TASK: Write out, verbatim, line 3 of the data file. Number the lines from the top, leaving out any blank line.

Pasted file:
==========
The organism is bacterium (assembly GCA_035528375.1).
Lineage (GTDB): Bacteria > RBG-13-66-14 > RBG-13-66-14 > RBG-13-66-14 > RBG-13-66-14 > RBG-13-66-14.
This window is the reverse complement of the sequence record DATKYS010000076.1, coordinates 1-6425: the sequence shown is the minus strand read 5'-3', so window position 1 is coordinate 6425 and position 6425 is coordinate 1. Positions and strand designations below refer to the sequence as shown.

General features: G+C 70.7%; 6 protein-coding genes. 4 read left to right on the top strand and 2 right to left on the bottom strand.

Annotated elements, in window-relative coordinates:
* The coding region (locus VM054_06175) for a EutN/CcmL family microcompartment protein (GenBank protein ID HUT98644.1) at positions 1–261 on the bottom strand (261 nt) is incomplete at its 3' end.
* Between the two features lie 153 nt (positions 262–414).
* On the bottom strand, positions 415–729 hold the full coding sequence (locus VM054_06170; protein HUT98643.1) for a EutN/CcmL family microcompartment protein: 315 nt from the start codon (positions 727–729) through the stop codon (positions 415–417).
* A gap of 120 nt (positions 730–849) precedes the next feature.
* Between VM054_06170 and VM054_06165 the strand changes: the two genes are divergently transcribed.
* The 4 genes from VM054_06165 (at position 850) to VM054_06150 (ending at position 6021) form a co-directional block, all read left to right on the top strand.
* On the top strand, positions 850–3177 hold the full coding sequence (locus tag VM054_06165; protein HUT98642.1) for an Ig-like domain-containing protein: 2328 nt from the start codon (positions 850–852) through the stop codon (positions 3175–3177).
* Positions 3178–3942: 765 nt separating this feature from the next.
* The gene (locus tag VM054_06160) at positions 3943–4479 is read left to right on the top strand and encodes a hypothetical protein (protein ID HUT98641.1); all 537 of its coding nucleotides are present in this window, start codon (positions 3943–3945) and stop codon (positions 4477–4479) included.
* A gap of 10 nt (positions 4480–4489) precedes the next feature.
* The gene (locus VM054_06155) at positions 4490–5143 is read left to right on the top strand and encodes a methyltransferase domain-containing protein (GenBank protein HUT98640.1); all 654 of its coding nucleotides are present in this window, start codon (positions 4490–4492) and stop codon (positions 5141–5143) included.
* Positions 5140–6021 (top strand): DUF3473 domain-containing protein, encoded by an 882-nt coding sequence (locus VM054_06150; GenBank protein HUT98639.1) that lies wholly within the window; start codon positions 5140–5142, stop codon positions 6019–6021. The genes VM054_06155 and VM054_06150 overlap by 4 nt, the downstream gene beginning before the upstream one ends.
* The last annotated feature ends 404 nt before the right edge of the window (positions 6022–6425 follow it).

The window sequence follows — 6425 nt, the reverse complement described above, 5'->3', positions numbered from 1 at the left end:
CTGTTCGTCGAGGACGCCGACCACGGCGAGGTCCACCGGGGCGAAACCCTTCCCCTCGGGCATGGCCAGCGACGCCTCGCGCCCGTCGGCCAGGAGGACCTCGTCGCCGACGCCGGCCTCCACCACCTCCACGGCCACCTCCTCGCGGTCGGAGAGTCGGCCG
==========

This window is the reverse complement of the sequence record DATKYS010000076.1, coordinates 1-6425: the sequence shown is the minus strand read 5'-3', so window position 1 is coordinate 6425 and position 6425 is coordinate 1. Positions and strand designations below refer to the sequence as shown.